US9880451B2 - Quick-release ball-and-socket joint camera mount - Google Patents

Quick-release ball-and-socket joint camera mount Download PDF

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Publication number
US9880451B2
US9880451B2 US15/582,356 US201715582356A US9880451B2 US 9880451 B2 US9880451 B2 US 9880451B2 US 201715582356 A US201715582356 A US 201715582356A US 9880451 B2 US9880451 B2 US 9880451B2
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Prior art keywords
component
mount component
socket
mounting system
camera
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US15/582,356
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US20170235213A1 (en
Inventor
Christopher Aaron Clearman
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GoPro Inc
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GoPro Inc
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Priority to US14/521,458 priority Critical patent/US9661197B2/en
Application filed by GoPro Inc filed Critical GoPro Inc
Priority to US15/582,356 priority patent/US9880451B2/en
Assigned to GOPRO, INC. reassignment GOPRO, INC. ASSIGNMENT OF ASSIGNORS INTEREST (SEE DOCUMENT FOR DETAILS). Assignors: CLEARMAN, CHRISTOPHER AARON
Assigned to JPMORGAN CHASE BANK, N.A., AS ADMINISTRATIVE AGENT reassignment JPMORGAN CHASE BANK, N.A., AS ADMINISTRATIVE AGENT SECURITY INTEREST (SEE DOCUMENT FOR DETAILS). Assignors: GOPRO, INC.
Publication of US20170235213A1 publication Critical patent/US20170235213A1/en
Publication of US9880451B2 publication Critical patent/US9880451B2/en
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    • GPHYSICS
    • G03PHOTOGRAPHY; CINEMATOGRAPHY; ANALOGOUS TECHNIQUES USING WAVES OTHER THAN OPTICAL WAVES; ELECTROGRAPHY; HOLOGRAPHY
    • G03BAPPARATUS OR ARRANGEMENTS FOR TAKING PHOTOGRAPHS OR FOR PROJECTING OR VIEWING THEM; APPARATUS OR ARRANGEMENTS EMPLOYING ANALOGOUS TECHNIQUES USING WAVES OTHER THAN OPTICAL WAVES; ACCESSORIES THEREFOR
    • G03B17/00Details of cameras or camera bodies; Accessories therefor
    • G03B17/56Accessories
    • G03B17/561Support related camera accessories
    • FMECHANICAL ENGINEERING; LIGHTING; HEATING; WEAPONS; BLASTING
    • F16ENGINEERING ELEMENTS AND UNITS; GENERAL MEASURES FOR PRODUCING AND MAINTAINING EFFECTIVE FUNCTIONING OF MACHINES OR INSTALLATIONS; THERMAL INSULATION IN GENERAL
    • F16MFRAMES, CASINGS, OR BEDS OF ENGINES OR OTHER MACHINES OR APPARATUS NOT SPECIFIC TO AN ENGINE, MACHINE, OR APPARATUS PROVIDED FOR ELSEWHERE; STANDS OR SUPPORTS
    • F16M11/00Stands or trestles as supports for apparatus or articles placed thereon Stands for scientific apparatus such as gravitational force meters
    • F16M11/02Heads
    • F16M11/04Means for attachment of apparatus; Means allowing adjustment of the apparatus relatively to the stand
    • F16M11/041Allowing quick release of the apparatus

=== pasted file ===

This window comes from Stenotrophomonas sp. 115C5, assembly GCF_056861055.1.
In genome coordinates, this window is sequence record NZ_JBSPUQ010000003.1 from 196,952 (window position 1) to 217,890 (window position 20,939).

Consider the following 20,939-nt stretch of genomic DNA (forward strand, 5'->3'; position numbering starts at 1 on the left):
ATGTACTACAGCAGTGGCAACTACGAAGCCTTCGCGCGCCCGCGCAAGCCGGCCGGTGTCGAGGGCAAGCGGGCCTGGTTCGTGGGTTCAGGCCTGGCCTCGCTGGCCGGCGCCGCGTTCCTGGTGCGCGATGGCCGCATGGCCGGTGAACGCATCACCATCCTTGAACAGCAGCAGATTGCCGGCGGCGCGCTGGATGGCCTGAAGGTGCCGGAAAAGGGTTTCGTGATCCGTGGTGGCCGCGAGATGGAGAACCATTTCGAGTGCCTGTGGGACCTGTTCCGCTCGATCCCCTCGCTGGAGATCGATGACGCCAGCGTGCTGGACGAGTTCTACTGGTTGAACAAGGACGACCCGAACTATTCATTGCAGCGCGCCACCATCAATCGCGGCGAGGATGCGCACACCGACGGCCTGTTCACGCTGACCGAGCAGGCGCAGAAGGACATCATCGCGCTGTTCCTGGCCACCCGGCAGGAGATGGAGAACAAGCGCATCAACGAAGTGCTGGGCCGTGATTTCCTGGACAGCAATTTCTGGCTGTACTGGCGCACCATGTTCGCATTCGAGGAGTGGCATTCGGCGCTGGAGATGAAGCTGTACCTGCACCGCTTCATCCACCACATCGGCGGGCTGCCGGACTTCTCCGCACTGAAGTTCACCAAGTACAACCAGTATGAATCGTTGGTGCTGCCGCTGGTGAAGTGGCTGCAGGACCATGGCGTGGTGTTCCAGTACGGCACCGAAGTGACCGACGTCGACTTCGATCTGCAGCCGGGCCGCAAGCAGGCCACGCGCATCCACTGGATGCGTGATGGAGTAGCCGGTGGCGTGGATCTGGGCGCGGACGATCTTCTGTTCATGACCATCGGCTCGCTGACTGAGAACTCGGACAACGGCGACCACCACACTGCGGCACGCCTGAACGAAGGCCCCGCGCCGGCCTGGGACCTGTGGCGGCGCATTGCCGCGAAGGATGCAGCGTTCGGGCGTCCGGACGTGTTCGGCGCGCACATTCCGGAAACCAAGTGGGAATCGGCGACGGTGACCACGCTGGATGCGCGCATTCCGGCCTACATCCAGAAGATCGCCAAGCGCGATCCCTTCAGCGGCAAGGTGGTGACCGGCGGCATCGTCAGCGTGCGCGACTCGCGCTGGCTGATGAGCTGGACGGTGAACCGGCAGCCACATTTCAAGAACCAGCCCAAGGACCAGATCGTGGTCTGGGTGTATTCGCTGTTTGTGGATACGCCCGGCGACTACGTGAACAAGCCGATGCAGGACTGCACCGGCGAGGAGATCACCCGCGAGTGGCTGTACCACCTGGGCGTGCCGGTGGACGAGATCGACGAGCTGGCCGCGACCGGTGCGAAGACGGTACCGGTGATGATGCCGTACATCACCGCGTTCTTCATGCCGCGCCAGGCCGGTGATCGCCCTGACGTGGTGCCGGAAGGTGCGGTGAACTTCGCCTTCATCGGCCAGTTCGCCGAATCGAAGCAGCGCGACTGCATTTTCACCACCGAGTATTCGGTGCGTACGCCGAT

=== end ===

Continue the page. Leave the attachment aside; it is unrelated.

• FMECHANICAL ENGINEERING; LIGHTING; HEATING; WEAPONS; BLASTING
    • F16ENGINEERING ELEMENTS AND UNITS; GENERAL MEASURES FOR PRODUCING AND MAINTAINING EFFECTIVE FUNCTIONING OF MACHINES OR INSTALLATIONS; THERMAL INSULATION IN GENERAL
    • F16MFRAMES, CASINGS, OR BEDS OF ENGINES OR OTHER MACHINES OR APPARATUS NOT SPECIFIC TO AN ENGINE, MACHINE, OR APPARATUS PROVIDED FOR ELSEWHERE; STANDS OR SUPPORTS
    • F16M11/00Stands or trestles as supports for apparatus or articles placed thereon Stands for scientific apparatus such as gravitational force meters
    • F16M11/02Heads
    • F16M11/04Means for attachment of apparatus; Means allowing adjustment of the apparatus relatively to the stand
    • F16M11/06Means for attachment of apparatus; Means allowing adjustment of the apparatus relatively to the stand allowing pivoting
    • F16M11/12Means for attachment of apparatus; Means allowing adjustment of the apparatus relatively to the stand allowing pivoting in more than one direction
    • F16M11/14Means for attachment of apparatus; Means allowing adjustment of the apparatus relatively to the stand allowing pivoting in more than one direction with ball-joint
    • FMECHANICAL ENGINEERING; LIGHTING; HEATING; WEAPONS; BLASTING
    • F16ENGINEERING ELEMENTS AND UNITS; GENERAL MEASURES FOR PRODUCING AND MAINTAINING EFFECTIVE FUNCTIONING OF MACHINES OR INSTALLATIONS; THERMAL INSULATION IN GENERAL
    • F16MFRAMES, CASINGS, OR BEDS OF ENGINES OR OTHER MACHINES OR APPARATUS NOT SPECIFIC TO AN ENGINE, MACHINE, OR APPARATUS PROVIDED FOR ELSEWHERE; STANDS OR SUPPORTS
    • F16M11/00Stands or trestles as supports for apparatus or articles placed thereon Stands for scientific apparatus such as gravitational force meters
    • F16M11/20Undercarriages with or without wheels
    • F16M11/22Undercarriages with or without wheels with approximately constant height, e.g. with constant length of column or of legs
    • GPHYSICS
    • G03PHOTOGRAPHY; CINEMATOGRAPHY; ANALOGOUS TECHNIQUES USING WAVES OTHER THAN OPTICAL WAVES; ELECTROGRAPHY; HOLOGRAPHY
    • G03BAPPARATUS OR ARRANGEMENTS FOR TAKING PHOTOGRAPHS OR FOR PROJECTING OR VIEWING THEM; APPARATUS OR ARRANGEMENTS EMPLOYING ANALOGOUS TECHNIQUES USING WAVES OTHER THAN OPTICAL WAVES; ACCESSORIES THEREFOR
    • G03B17/00Details of cameras or camera bodies; Accessories therefor
    • G03B17/02Bodies
    • GPHYSICS
    • G03PHOTOGRAPHY; CINEMATOGRAPHY; ANALOGOUS TECHNIQUES USING WAVES OTHER THAN OPTICAL WAVES; ELECTROGRAPHY; HOLOGRAPHY
    • G03BAPPARATUS OR ARRANGEMENTS FOR TAKING PHOTOGRAPHS OR FOR PROJECTING OR VIEWING THEM; APPARATUS OR ARRANGEMENTS EMPLOYING ANALOGOUS TECHNIQUES USING WAVES OTHER THAN OPTICAL WAVES; ACCESSORIES THEREFOR
    • G03B17/00Details of cameras or camera bodies; Accessories therefor
    • G03B17/02Bodies
    • G03B17/08Waterproof bodies or housings
    • GPHYSICS